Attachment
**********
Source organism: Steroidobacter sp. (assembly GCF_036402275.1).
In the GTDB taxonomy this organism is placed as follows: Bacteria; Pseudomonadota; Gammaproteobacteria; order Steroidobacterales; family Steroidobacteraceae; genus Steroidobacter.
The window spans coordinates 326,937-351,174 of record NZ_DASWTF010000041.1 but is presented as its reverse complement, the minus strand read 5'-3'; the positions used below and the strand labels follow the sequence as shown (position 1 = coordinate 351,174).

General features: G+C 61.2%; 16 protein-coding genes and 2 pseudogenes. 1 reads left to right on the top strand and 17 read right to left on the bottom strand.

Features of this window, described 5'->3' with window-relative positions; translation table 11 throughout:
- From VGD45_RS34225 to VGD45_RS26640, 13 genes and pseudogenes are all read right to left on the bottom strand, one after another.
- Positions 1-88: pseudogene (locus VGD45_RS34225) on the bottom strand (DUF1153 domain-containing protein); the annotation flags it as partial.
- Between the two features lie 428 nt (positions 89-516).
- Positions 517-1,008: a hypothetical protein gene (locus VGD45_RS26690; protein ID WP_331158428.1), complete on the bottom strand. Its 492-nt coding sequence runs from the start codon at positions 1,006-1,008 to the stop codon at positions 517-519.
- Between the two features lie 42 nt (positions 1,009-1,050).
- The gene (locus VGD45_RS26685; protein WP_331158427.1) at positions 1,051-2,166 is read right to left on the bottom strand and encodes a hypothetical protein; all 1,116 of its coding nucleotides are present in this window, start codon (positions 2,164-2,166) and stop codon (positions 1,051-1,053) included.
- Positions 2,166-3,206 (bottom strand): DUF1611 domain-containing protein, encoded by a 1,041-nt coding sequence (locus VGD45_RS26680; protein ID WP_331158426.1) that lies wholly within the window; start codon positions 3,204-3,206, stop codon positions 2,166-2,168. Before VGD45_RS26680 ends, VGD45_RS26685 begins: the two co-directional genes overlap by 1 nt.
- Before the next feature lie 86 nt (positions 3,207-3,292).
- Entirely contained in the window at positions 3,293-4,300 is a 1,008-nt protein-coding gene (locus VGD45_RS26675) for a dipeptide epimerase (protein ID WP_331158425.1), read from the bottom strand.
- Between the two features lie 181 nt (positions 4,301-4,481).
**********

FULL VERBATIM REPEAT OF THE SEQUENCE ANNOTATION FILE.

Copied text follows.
Source organism: Steroidobacter sp. (assembly GCF_036402275.1).
In the GTDB taxonomy this organism is placed as follows: Bacteria; Pseudomonadota; Gammaproteobacteria; order Steroidobacterales; family Steroidobacteraceae; genus Steroidobacter.
The window spans coordinates 326,937-351,174 of record NZ_DASWTF010000041.1 but is presented as its reverse complement, the minus strand read 5'-3'; the positions used below and the strand labels follow the sequence as shown (position 1 = coordinate 351,174).

General features: G+C 61.2%; 16 protein-coding genes and 2 pseudogenes. 1 reads left to right on the top strand and 17 read right to left on the bottom strand.

Features of this window, described 5'->3' with window-relative positions; translation table 11 throughout:
- From VGD45_RS34225 to VGD45_RS26640, 13 genes and pseudogenes are all read right to left on the bottom strand, one after another.
- Positions 1-88: pseudogene (locus VGD45_RS34225) on the bottom strand (DUF1153 domain-containing protein); the annotation flags it as partial.
- Between the two features lie 428 nt (positions 89-516).
- Positions 517-1,008: a hypothetical protein gene (locus VGD45_RS26690; protein ID WP_331158428.1), complete on the bottom strand. Its 492-nt coding sequence runs from the start codon at positions 1,006-1,008 to the stop codon at positions 517-519.
- Between the two features lie 42 nt (positions 1,009-1,050).
- The gene (locus VGD45_RS26685; protein WP_331158427.1) at positions 1,051-2,166 is read right to left on the bottom strand and encodes a hypothetical protein; all 1,116 of its coding nucleotides are present in this window, start codon (positions 2,164-2,166) and stop codon (positions 1,051-1,053) included.
- Positions 2,166-3,206 (bottom strand): DUF1611 domain-containing protein, encoded by a 1,041-nt coding sequence (locus VGD45_RS26680; protein ID WP_331158426.1) that lies wholly within the window; start codon positions 3,204-3,206, stop codon positions 2,166-2,168. Before VGD45_RS26680 ends, VGD45_RS26685 begins: the two co-directional genes overlap by 1 nt.
- Before the next feature lie 86 nt (positions 3,207-3,292).
- Entirely contained in the window at positions 3,293-4,300 is a 1,008-nt protein-coding gene (locus VGD45_RS26675) for a dipeptide epimerase (protein ID WP_331158425.1), read from the bottom strand.
- Between the two features lie 181 nt (positions 4,301-4,481).